Hacking the Stacks—Using Virgo’s Purchase Request as an Engine of Social Change

In the wake of last summer’s white supremacist torchlight demonstration on the Lawn and the deadly “Unite the Right” rally, the Graduate Student Coalition for Liberation (CSCL) came together to publish the Charlottesville Syllabus—an alternative media platform they hope will “educate readers about the long history of white supremacy in Charlottesville.”

Recently, the coalition brought the same passion for social justice to the Music Library to “Hack the Stacks.” The idea originated with Aldona Dye, a graduate student in the Music Department who approached Research Librarian for Music and Performing Arts, Abby Flanigan, about using Virgo’s purchase request feature with the goal of expanding the Library’s collection to include books by underrepresented authors and independent presses on a variety of social justice topics.

On April 6, members of the coalition came to the Music Library to make requests. They coordinated with the library’s collections and acquisitions teams, who were on hand to keep requests flowing smoothly and ensure that the number of purchase requests were what the system could handle.

To Flanigan, the event was a perfect convergence of interests, combining the coalition’s goal to ensure that there are adequate resources available on Grounds for “learning about and combating white supremacy” with the Library’s primary goal to ensure that students and the faculty have access to the research materials they need and want.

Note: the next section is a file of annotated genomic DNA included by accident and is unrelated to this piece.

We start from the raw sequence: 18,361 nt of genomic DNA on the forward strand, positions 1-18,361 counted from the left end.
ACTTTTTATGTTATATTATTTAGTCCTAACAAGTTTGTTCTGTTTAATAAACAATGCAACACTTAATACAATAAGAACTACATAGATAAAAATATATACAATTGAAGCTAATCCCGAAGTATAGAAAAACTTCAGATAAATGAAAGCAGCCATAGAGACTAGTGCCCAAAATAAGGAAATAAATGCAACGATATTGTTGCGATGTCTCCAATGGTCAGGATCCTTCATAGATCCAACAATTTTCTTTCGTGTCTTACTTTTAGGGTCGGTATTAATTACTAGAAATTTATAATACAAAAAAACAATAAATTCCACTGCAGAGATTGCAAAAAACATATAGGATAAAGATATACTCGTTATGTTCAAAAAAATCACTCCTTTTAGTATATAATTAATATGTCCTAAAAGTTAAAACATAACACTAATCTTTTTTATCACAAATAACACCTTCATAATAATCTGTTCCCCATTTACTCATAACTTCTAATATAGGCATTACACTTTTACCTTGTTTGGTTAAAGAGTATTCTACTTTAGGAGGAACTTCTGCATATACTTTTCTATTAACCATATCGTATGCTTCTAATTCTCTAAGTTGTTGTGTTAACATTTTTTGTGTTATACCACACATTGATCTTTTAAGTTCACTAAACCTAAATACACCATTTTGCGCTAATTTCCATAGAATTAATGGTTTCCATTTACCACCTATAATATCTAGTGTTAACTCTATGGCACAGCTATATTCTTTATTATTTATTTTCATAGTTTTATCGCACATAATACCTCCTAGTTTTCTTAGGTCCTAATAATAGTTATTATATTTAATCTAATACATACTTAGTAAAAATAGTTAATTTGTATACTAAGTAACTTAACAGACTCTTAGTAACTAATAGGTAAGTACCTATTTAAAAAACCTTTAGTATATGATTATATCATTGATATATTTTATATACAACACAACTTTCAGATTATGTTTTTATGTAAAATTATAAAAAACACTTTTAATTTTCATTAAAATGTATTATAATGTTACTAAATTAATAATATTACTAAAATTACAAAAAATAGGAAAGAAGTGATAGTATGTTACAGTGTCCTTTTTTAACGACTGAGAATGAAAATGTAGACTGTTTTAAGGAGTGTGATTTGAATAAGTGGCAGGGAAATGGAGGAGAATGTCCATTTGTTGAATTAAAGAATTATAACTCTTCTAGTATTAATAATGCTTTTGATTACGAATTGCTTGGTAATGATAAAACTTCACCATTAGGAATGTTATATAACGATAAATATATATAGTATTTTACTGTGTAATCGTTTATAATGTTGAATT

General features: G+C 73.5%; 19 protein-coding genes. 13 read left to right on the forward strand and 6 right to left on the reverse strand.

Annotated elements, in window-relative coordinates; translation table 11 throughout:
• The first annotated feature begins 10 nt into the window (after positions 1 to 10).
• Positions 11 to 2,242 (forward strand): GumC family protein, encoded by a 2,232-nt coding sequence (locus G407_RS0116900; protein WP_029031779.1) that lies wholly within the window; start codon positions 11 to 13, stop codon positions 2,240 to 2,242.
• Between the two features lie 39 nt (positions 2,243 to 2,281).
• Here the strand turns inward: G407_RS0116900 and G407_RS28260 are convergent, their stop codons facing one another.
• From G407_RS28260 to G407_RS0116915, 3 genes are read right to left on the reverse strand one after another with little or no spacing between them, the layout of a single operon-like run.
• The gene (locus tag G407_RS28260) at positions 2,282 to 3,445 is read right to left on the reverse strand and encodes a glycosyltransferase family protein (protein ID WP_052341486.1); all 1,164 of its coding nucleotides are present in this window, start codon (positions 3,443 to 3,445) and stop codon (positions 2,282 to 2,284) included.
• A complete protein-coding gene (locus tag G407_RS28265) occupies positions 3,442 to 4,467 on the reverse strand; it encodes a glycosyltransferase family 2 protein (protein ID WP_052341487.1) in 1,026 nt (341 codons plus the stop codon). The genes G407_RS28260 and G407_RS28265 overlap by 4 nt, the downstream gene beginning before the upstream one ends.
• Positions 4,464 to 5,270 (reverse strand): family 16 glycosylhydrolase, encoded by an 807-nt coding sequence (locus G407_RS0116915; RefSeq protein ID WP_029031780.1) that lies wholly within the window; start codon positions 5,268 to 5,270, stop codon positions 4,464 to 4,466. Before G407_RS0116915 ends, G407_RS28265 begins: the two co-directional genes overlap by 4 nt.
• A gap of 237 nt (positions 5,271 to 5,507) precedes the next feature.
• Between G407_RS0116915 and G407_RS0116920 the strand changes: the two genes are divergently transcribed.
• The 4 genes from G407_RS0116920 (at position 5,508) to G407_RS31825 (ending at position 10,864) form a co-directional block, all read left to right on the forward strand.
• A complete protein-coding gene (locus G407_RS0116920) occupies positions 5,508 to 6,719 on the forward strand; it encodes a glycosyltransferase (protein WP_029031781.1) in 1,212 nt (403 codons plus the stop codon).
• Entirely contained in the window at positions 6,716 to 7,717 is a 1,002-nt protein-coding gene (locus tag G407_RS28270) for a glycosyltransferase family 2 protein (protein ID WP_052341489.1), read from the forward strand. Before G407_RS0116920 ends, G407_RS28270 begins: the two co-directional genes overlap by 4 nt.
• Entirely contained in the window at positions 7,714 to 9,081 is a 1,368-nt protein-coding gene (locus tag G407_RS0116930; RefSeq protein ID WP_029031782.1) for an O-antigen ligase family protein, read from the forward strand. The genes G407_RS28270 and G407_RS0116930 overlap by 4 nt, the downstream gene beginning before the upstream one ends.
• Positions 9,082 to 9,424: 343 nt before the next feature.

According to Dye, “Faculty are more likely to use library books as classroom materials, and students are more likely to use these books in their research papers when they can easily find them in the library stacks. Hack the Stacks helps to diversify the curriculum and topics of study that our students and faculty engage with.”

Among the titles on the coalition’s request list are:

  • Jennifer Baumgardner & Amy Richards, Grassroots: A Field Guide for Feminist Activisma how-to guide for social activism based on individual stories and personal experience
  • Clare Land, Decolonizing Solidarity: Dilemmas and Directions for Supporters of Indigenous Strugglesexplores what can go wrong when well-intentioned activists from colonial backgrounds take up the cause of Indigenous peoples, and how to get it right
  • Corbett Joan O’Toole, Fading Scars: My Queer Disability History—first-person essays and observations on the history of disability rights in the U.S.
  • Amy Sequenzia, ed., Typed Words Loud Voices—experiences of people who communicate in nonstandard ways in a world where only speech is valued
  • Sally Tomlinson, The Politics of Race, Class and Special Education: The selected works of Sally Tomlinson—writings on the history of social class, race, and gender, and how individual “problems” were connected to wider social structures and policies

Comments are closed.